Horses can wind up suffering from less-than-ideal hoof conformation due to genetics, poor physical conditions where they are stabled or pastured, a lack of hoof care, and improper hoof care. Often, multiple factors at once play roles in creating hoof problems. If your horse has a hoof problem, you will need to work hand-in-hand with your farrier to correct it if you want to avoid long-term lameness.
The Normal Hoof
The underside of your horse's hoof is his sole, and you will not see the sole unless the horse's hoof is off the ground. The sole of a normal hoof is concave in shape, with the heart-shaped frog in the center of the sole and the edges of the sole meeting the thick hoof wall. A horse with a normal hoof walks primarily on the tough hoof wall, which grows continuously and is made of hard tissue that is similar to a human's fingernails. The frog of a healthy hoof will also come into contact with the ground as the horse walks, providing extra traction and shock absorption.
The Flat-Footed Horse
When horses are described as having flat feet, what is really being said is that the sole of the hoof is more flat than concave. A flat-footed horse is walking on the sole of his foot as well as on the hoof wall and frog. Flat-footed horses are often sore-footed or lame, since the sole of the hoof offers little protection against rocks and other rough, potentially painful objects. It should be noted that no scientific evidence exists to suggest horses are born flat-footed or that the bone structure within the hoof is responsible for the development of flat feet. In most cases, flat feet are the result of poor or incorrect farrier care. Horses with genetically misshapen, weak or flawed feet may be more likely to become flat-footed over time.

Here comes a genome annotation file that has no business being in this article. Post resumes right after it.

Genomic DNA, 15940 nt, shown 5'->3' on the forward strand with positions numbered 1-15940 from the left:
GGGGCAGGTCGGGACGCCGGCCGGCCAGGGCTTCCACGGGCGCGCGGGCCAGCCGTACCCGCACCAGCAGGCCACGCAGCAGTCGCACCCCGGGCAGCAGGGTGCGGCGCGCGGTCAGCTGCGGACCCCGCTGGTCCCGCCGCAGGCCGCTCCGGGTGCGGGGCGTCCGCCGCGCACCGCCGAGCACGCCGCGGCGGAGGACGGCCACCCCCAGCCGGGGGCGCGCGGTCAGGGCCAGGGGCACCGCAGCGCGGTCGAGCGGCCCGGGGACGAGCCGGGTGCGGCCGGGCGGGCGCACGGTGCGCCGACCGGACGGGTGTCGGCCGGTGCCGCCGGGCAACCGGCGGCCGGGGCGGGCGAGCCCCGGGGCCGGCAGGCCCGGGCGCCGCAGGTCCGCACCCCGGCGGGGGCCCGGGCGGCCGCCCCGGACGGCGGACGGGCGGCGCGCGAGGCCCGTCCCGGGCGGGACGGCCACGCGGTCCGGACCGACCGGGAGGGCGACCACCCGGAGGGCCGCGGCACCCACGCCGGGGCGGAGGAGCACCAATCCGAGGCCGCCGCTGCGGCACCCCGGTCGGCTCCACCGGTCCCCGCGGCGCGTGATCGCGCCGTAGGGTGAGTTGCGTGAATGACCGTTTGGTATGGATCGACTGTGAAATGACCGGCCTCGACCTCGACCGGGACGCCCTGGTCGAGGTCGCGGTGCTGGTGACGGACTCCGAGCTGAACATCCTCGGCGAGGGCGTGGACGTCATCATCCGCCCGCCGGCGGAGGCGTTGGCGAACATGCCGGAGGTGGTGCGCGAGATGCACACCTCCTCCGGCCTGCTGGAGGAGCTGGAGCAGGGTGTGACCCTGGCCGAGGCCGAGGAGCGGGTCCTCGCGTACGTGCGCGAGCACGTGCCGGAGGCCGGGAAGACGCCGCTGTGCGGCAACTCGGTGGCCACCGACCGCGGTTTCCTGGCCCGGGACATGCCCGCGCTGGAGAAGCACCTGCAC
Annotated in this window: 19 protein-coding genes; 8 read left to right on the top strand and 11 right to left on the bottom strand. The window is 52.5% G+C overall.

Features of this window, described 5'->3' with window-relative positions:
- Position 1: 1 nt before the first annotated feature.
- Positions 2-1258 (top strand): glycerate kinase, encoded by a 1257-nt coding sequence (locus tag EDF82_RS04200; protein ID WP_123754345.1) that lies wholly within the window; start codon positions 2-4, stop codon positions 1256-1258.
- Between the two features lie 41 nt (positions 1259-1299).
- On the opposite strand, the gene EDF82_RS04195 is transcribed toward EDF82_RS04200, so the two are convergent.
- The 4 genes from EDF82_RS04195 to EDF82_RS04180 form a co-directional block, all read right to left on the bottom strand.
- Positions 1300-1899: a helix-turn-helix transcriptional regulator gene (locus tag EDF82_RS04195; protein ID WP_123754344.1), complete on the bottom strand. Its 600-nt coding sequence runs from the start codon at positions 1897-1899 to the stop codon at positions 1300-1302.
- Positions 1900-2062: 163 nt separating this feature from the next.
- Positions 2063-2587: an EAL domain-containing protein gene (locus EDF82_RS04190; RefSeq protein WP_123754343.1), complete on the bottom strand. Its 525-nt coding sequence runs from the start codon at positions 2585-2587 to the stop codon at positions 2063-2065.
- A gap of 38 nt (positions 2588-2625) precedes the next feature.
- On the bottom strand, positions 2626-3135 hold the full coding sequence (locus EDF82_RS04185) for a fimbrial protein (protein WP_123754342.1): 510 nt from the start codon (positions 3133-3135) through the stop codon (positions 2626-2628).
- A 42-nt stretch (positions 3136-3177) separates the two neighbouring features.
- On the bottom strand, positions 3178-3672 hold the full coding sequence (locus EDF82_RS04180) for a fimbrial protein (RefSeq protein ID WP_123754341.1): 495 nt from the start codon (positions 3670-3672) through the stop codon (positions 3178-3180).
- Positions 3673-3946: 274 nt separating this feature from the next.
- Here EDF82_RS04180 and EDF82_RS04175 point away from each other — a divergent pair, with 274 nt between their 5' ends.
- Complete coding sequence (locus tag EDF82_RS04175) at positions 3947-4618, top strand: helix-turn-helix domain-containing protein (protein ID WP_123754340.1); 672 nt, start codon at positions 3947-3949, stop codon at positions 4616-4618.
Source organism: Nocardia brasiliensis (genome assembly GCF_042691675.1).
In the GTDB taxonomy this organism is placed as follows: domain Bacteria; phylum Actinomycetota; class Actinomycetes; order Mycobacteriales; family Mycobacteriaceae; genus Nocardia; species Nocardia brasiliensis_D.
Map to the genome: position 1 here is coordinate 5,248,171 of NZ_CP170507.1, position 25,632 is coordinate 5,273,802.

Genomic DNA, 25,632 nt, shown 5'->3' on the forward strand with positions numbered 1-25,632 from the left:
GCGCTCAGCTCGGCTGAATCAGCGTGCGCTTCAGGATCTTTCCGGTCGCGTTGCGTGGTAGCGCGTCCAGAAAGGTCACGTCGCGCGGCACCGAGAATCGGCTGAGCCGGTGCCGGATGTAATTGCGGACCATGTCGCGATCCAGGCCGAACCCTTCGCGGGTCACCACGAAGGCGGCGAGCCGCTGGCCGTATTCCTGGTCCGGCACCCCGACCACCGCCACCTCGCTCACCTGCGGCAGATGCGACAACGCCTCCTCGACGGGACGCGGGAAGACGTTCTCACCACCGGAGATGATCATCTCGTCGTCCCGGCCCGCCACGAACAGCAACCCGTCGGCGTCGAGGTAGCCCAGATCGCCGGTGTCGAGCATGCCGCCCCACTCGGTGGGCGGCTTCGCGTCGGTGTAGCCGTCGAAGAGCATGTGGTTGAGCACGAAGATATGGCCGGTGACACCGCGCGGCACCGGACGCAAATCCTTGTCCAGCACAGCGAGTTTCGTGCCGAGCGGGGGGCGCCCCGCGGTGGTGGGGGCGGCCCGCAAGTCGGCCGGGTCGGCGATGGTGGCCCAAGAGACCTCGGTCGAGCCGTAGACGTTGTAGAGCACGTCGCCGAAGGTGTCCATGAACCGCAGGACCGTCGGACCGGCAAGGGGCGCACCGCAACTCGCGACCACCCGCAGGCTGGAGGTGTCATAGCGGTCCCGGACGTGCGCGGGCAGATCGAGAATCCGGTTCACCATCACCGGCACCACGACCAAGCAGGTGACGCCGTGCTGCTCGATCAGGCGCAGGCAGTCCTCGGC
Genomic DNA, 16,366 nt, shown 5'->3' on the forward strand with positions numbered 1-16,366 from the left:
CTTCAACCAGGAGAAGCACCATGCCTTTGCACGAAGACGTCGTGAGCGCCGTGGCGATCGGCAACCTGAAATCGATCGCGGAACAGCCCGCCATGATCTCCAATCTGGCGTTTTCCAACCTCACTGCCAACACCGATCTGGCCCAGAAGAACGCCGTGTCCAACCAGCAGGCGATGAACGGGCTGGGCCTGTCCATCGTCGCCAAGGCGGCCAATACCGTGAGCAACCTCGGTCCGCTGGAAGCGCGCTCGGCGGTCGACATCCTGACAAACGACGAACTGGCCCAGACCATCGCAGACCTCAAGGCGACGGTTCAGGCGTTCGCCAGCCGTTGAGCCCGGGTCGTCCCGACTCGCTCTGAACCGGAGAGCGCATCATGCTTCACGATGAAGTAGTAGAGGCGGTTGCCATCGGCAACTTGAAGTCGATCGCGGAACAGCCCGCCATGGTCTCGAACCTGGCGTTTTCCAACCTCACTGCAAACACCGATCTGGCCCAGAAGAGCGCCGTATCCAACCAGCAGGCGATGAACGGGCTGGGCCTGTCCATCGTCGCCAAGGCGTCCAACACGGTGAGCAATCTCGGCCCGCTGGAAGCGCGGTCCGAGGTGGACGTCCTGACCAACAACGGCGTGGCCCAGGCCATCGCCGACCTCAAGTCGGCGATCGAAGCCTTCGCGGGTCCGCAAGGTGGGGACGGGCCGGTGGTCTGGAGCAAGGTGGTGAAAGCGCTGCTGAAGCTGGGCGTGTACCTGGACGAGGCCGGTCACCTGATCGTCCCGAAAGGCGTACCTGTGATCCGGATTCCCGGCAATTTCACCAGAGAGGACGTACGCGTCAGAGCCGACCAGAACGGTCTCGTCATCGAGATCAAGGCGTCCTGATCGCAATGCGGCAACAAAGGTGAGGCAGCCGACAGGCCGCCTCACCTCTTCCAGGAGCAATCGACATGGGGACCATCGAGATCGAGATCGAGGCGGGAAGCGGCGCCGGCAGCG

Horse shoes are the fastest means of making a horse who is walking on the sole of his hoof more comfortable. Horse shoes are nailed into the hoof wall and will add height to the underside of the hoof wall, effectively lifting the sole off the ground. Your farrier will be able to determine the most effective type of horse shoe to meet your horse's unique needs.
Corrective hoof trimming and maintenance can help lift the sole and return some of the concavity to the underside of the hoof. In most cases, your farrier will need to shorten the toe of the hoof and add height to the heel. It will take an extended period of time to correct the shape of your horse's hoof enough to eliminate the appearance of having a flat foot.
Jen Davis has been writing since 2004. She has served as a newspaper reporter and her freelance articles have appeared in magazines such as "Horses Incorporated," "The Paisley Pony" and "Alabama Living." Davis earned her Bachelor of Arts in communication with a concentration in journalism from Berry College in Rome, Ga.